Vietnam leading the world in rice exports, what for?

Posted on August 10, 2012


Vietnam now has the opportunity to become the biggest rice exporter in the world, since Thai rice has become less competitive in terms of prices. However, the No. 1 position does not bring benefits to rice growers.

The rice subsidization policy applied by the Thai government has pushed Thai rice prices up on the world market, thus making the products less competitive in comparison with Vietnamese rice.

By the end of July 2012, Thailand had exported 3.78 million tons of rice, a 50 percent decrease in comparison with the same period of the last year. With the Thai rice exports decline, Vietnam has every reason to become the biggest rice exporter in the world.

No. 1 position does not benefit Vietnamese farmers

Dr Le Van Banh, Head of the Mekong Delta Rice Research Institute, confirmed that Vietnam may surpass Thailand in rice exports in 2012. However, some other countries, including India, are competing fiercely with Vietnam. Therefore, even though Vietnam tops the list of the biggest rice exporters, the revenue and the profit would still be lower than the last year.

“Thailand ranks the second to Vietnam, but its farmers can get benefits from the subsidization policy. Meanwhile, Vietnam is the Number One, but farmers’ income remains low, because they can only sell products at low prices,” Banh said.

Analysts have also pointed out that what Vietnam should be interested is not the Number One or Number Two position among rice exporters, but is the benefit Vietnamese farmers and enterprises can receive.

Dr Nguyen Van Sanh, Head of the Mekong Delta Development Research Institute, said the biggest challenge for Vietnam now is there are too many rice exporters, but there are few exporters with strong capital capability, scale and business strategy.

Dr Vo Hung Dung, Director of the Can Tho Branch of the Vietnam Chamber of Commerce and Industry (VCCI) also said that Vietnam should not care much about its position in the list of rice exporters, while it should pay attention to the long term development strategy to ensure the long term benefits for farmers.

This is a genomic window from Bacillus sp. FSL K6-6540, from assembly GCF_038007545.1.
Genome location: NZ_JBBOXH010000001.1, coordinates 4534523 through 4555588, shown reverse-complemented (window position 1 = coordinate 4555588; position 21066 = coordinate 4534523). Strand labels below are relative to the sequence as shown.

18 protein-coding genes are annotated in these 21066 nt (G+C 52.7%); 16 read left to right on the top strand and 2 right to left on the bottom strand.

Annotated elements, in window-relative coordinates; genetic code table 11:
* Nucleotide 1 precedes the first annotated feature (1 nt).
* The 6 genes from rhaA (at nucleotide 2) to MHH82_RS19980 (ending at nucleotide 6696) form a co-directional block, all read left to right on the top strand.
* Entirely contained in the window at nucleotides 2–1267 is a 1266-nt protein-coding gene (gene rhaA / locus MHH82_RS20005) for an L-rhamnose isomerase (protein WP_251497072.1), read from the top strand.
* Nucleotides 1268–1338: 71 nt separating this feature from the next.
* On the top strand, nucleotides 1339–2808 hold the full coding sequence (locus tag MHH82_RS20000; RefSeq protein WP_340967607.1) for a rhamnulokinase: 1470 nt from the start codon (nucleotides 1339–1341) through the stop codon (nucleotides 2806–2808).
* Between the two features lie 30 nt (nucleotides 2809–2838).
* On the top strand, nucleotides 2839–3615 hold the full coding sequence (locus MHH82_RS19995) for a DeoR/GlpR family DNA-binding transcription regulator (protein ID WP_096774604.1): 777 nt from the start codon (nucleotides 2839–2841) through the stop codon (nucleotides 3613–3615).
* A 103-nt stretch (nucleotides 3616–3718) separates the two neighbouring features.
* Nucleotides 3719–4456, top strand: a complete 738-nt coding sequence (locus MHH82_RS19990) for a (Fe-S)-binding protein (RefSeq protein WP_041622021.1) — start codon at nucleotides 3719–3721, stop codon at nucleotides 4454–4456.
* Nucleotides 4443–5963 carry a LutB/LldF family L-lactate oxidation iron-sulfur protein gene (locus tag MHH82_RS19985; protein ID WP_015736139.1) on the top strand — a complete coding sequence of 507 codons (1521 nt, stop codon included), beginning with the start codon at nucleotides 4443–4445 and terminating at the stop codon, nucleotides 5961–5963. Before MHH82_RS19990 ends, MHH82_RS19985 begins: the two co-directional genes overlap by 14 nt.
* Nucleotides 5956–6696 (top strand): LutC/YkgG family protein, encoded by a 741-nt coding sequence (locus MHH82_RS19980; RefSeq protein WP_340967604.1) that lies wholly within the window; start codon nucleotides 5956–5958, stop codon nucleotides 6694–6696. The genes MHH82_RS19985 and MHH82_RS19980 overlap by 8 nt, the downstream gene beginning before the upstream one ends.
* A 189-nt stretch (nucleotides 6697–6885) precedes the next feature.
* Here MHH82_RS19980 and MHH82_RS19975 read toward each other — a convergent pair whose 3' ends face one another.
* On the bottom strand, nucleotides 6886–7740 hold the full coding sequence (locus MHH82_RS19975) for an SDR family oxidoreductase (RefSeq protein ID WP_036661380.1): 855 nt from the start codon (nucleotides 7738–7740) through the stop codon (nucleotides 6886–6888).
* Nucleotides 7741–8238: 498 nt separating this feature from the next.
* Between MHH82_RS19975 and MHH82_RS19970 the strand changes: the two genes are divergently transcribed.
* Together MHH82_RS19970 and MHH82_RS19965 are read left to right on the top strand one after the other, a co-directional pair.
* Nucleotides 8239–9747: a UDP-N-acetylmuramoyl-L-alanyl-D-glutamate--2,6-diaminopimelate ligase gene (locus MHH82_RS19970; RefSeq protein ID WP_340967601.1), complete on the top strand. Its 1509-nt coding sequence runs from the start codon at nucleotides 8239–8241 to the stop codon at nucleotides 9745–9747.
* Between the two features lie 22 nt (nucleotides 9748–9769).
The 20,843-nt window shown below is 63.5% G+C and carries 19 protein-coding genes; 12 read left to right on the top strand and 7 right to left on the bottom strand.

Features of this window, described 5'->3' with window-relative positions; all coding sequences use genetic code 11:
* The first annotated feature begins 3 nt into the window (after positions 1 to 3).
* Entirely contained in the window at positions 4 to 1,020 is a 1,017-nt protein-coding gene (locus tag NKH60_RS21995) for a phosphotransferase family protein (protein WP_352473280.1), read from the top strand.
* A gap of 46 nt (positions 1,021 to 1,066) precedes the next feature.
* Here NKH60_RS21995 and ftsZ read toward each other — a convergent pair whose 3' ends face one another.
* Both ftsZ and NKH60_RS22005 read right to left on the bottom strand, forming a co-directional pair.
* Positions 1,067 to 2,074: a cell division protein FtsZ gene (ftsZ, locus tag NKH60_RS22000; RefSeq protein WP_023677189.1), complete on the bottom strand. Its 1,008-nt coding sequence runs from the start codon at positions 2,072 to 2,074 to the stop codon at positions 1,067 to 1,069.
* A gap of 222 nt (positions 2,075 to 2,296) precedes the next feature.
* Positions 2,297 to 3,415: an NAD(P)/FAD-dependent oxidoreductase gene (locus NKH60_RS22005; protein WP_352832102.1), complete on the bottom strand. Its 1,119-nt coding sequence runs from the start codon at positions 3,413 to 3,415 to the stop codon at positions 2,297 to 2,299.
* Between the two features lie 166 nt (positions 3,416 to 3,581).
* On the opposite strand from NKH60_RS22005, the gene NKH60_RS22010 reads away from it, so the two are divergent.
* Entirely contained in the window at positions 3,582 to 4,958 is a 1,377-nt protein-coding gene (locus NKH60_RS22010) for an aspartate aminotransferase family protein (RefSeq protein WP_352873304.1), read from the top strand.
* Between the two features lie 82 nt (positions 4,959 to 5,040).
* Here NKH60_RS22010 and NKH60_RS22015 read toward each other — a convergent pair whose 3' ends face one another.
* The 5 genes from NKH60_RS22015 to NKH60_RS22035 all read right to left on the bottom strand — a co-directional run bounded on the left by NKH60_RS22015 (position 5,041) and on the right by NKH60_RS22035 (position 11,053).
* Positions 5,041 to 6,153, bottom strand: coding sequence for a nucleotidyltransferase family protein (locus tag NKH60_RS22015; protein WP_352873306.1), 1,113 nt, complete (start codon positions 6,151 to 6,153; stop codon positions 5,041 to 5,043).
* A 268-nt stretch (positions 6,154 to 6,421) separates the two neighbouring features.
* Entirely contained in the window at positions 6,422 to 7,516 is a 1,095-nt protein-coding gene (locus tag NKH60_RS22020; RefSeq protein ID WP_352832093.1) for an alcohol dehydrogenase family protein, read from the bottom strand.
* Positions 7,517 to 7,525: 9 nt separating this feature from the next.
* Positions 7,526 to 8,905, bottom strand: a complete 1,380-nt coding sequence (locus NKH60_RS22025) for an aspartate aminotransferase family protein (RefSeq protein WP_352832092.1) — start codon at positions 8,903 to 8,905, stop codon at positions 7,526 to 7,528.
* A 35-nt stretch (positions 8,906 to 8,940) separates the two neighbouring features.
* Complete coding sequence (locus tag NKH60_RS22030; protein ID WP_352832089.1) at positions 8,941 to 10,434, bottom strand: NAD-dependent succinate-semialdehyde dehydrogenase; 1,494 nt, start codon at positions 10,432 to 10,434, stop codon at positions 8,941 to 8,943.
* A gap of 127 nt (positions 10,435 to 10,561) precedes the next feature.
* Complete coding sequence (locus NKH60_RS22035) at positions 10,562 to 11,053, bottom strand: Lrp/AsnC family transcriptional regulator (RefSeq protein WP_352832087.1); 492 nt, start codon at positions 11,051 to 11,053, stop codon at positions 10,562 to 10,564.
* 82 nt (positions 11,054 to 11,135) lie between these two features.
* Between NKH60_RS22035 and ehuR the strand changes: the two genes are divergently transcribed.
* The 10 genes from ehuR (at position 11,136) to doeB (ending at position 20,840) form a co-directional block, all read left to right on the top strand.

Dung said that the Number One position in rice exports does not always means the wealth and prosperity. Especially, this could be a trap of illusions and high risks.

Storing rice only benefits merchants

According to the Vietnam Food Association VFA, normal dried rice was traded at 5400 dong per kilo last week, while long grain rice at 5500 dong. The program on collecting 500,000 tons of rice from farmers for storage initiated by the government has been fulfilled in some Mekong Delta’s provinces.

However, the rice volume collected by VFA’s members is very low if compared with the rice output. A huge amount of rice still has been left unsold.

Nguyen Lien Khoa, Deputy Chair of the Hau Giang provincial authorities, said that the program on collecting rice from farmers does not help much because of some problems in the mechanism.

Khoa has called on the government to give support to enterprises, so that they can build more storehouses, thus allowing them to buy bigger volumes of rice for storage. This would not only help them collect rice at reasonable prices, but also help export rice for the best prices.

Deputy Minister of Agriculture and Rural Development Bui Ba Bong has also expressed his worry that farmers may not get benefit if only the rice storage program runs, because the rice collection is being undertaken by private merchants.